I would like to go on record saying that I believe all OC's are bad.
In terms of appearance, you can have a cool idea, but only if nobody else has done it. Heterochromia is a really cool trait the first time you see it, and then you realize how overdone it is. Any one trait is probably either overused already or trying too hard to make the character a unique snowflake. Or surprisingly often, both.
In terms of backstory, the only acceptable route is to create a character that is basically inconsequential to the universe. They can't interact with canon characters in any meaningful way, and they can't be anyone we should have already heard of.
So by that logic, an example of a good OC would be a donkey named Horatio who lives in Manehattan and lost mobility in his front left leg in an accident while he was working at a ball bearings factory. And in just about any other universe, that kind of character would be perfectly acceptable, but because we're all fans of a happy horse world where anything more than slightly depressing is out-of-place, that's not a particularly good OC either. To make him fit with the universe, we would have to give Horatio back the mobility in his leg. If we do that, he loses the one unique character trait we've given him, and he's just a donkey. Probably a sad donkey because he works in a ball bearings factory. (He could have collected on disability and used the extra time to learn how to sing, but the accident never happened because it's too dark, so he can't sing very well, and he still has to work.)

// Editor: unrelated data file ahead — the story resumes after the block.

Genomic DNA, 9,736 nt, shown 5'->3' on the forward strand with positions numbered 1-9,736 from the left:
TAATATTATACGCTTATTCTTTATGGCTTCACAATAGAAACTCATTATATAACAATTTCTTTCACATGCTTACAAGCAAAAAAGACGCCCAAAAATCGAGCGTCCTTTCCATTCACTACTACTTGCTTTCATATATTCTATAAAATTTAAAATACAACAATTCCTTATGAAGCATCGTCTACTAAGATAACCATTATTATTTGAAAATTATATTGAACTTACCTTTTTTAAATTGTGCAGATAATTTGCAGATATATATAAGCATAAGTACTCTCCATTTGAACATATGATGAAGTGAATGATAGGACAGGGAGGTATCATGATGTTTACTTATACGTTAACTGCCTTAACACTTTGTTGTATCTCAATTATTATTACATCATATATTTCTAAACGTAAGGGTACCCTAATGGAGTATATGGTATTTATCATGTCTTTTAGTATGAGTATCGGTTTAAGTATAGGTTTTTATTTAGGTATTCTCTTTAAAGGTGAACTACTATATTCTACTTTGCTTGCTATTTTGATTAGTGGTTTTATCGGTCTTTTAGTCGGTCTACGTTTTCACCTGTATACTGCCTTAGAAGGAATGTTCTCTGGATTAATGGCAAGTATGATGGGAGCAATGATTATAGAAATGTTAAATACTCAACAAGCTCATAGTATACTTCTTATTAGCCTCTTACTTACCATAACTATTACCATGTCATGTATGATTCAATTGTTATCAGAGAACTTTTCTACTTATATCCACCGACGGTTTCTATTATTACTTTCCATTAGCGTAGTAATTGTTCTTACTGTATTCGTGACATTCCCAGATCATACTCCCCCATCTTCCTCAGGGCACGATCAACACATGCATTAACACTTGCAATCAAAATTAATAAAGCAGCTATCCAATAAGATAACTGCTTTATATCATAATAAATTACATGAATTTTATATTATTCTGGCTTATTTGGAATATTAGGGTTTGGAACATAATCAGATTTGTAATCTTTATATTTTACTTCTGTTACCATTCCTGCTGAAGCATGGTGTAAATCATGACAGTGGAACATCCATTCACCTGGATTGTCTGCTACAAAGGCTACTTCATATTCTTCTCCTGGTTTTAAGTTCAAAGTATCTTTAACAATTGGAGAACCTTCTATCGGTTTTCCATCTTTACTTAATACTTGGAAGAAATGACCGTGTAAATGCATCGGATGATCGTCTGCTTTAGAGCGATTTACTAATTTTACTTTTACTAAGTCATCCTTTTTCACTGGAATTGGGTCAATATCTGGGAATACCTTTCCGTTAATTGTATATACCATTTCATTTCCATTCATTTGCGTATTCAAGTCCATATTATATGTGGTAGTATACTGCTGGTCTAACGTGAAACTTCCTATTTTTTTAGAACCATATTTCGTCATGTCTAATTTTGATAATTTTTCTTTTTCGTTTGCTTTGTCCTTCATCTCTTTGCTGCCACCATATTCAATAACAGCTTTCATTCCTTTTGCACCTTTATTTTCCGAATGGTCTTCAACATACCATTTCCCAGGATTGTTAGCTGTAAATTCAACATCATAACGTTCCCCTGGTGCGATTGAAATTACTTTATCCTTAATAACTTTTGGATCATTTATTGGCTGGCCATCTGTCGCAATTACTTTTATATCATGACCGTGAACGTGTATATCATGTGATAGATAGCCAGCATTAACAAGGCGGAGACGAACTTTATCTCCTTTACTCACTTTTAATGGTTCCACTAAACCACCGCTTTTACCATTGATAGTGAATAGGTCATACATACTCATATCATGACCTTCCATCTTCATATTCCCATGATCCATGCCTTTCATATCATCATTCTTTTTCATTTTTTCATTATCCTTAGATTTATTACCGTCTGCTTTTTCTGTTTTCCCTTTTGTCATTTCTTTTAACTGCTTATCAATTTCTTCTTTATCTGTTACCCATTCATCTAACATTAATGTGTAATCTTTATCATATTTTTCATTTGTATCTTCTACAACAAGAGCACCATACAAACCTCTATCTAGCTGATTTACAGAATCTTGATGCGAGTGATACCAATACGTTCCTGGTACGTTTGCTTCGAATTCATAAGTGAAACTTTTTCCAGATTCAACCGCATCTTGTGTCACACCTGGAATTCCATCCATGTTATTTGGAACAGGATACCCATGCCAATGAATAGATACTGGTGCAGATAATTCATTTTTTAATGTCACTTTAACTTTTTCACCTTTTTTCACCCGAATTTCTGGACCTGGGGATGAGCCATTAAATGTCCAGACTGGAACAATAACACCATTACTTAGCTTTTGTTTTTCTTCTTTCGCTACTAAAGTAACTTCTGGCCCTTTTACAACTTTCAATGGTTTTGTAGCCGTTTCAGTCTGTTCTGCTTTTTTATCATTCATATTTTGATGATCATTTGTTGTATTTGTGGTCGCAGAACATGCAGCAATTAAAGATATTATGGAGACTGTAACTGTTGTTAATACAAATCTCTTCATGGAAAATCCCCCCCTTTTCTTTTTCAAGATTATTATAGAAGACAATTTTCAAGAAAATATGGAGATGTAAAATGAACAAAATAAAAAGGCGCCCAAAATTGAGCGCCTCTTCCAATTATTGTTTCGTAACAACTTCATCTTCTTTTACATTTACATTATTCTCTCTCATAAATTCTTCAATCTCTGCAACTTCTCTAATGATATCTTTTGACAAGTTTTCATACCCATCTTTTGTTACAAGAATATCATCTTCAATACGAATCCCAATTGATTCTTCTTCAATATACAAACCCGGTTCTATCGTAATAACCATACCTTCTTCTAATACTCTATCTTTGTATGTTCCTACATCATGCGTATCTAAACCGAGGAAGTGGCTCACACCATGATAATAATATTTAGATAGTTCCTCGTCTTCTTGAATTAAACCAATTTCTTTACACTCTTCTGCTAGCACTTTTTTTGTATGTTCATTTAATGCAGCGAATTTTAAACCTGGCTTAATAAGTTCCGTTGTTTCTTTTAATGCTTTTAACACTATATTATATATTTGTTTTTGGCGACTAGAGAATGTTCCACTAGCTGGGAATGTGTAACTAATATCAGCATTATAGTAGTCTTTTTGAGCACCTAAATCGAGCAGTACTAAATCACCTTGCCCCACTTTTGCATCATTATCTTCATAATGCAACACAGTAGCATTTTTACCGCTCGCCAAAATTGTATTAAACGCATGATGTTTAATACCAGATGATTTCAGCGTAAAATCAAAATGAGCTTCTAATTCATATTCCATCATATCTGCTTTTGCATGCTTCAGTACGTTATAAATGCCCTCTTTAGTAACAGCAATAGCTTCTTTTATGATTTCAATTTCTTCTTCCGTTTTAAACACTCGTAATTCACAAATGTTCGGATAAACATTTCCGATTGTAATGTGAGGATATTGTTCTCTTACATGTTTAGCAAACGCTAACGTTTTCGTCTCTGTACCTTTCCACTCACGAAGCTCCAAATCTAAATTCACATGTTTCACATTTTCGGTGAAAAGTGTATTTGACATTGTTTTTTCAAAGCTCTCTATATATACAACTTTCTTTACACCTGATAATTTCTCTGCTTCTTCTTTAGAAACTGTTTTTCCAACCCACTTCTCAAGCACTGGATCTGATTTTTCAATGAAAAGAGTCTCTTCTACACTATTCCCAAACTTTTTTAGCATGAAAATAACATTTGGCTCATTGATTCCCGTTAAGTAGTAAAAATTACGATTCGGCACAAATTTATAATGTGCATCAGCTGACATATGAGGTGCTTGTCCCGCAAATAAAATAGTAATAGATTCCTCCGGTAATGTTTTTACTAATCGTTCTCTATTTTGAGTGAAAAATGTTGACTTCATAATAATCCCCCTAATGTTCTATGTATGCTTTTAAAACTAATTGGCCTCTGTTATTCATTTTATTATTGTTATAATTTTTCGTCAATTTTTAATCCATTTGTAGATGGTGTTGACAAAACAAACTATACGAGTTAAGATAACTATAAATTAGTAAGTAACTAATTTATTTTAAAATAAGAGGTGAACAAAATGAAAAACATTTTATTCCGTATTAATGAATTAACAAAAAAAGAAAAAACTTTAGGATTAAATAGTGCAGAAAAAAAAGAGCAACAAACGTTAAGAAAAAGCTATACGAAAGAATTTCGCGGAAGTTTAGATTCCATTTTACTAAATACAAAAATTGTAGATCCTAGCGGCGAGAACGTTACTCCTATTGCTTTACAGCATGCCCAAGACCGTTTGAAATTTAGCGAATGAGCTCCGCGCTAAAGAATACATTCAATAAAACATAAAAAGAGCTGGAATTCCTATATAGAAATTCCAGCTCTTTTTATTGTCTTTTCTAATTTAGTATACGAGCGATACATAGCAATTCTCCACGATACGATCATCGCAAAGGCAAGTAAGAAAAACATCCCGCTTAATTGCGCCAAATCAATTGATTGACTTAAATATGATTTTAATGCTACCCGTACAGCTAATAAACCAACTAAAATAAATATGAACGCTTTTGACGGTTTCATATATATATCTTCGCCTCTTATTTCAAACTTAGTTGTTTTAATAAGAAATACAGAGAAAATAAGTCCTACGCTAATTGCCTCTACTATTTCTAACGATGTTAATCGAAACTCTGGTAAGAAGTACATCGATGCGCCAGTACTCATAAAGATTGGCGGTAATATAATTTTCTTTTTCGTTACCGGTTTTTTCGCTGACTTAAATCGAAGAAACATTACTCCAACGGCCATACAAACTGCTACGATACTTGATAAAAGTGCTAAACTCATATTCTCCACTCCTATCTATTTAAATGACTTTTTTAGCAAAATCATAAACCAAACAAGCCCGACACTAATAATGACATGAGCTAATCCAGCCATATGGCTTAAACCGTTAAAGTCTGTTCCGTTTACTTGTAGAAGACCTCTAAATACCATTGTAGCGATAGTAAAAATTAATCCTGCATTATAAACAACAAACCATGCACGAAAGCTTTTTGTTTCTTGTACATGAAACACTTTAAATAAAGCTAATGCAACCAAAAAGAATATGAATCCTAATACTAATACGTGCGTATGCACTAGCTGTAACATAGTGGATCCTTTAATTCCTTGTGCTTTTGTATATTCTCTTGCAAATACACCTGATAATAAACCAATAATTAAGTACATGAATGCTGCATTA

So, without giving him any supernatural abilities that a donkey wouldn't have, giving him any significance to anything that appears in canon, adding anything too dark or depressing to appear in the show, or making a really boring character, how would we get Horatio to the point where we can call him a "good OC?" Personally, I'd say the only thing to do would be to scrap his entire backstory and make him a brave and daring sea captain with many tales of his heroic exploits aboard his faithful ship, the H.M.S. Ballbearingsfactory. There's just no easy way to make a character without some kind of spectacular role seem interesting.
Now, of course, if we were going to use Horatio for a roleplay of some kind, we could start with an ostensibly bland backstory and add development as the story progressed, but in doing so, we're not creating a good OC so much as working with a banal one until it becomes one. Horatio can't be created as a good character all at once, because character development isn't something you can fit into a personality description. It has to happen within a universe, and it has to involve dynamics between multiple characters, or between a character and their environment. You can write good characters by yourself, of course, but you can't write good characters in a vacuum just by slapping together a few concepts that you might like, because that's not how it works in real life. People are shaped by their surroundings, and characters need to be the same way.
If you take any character from any piece of fiction out of that framework and try to envision them just by themselves, without the rest of the story, they're going to appear to be "too ______," for this reason. Pinkie Pie, by herself, is too manic and hyperactive. Romeo is too naive to exist. Francis Begbie is too homicidal to go through life without being put in jail forever. Atticus Finch is too perfect. Tyler Durden has so many things wrong with him, I don't even. The reason those are good characters has very little to do with the initial concepts that make them up, and at some point, just after those concepts were created, there was no more to them than any OC you might have come up with, and they were, therefore, bad characters. The only way to make a good character is to make a character and then put them somewhere. The best way to make a good character is to make two.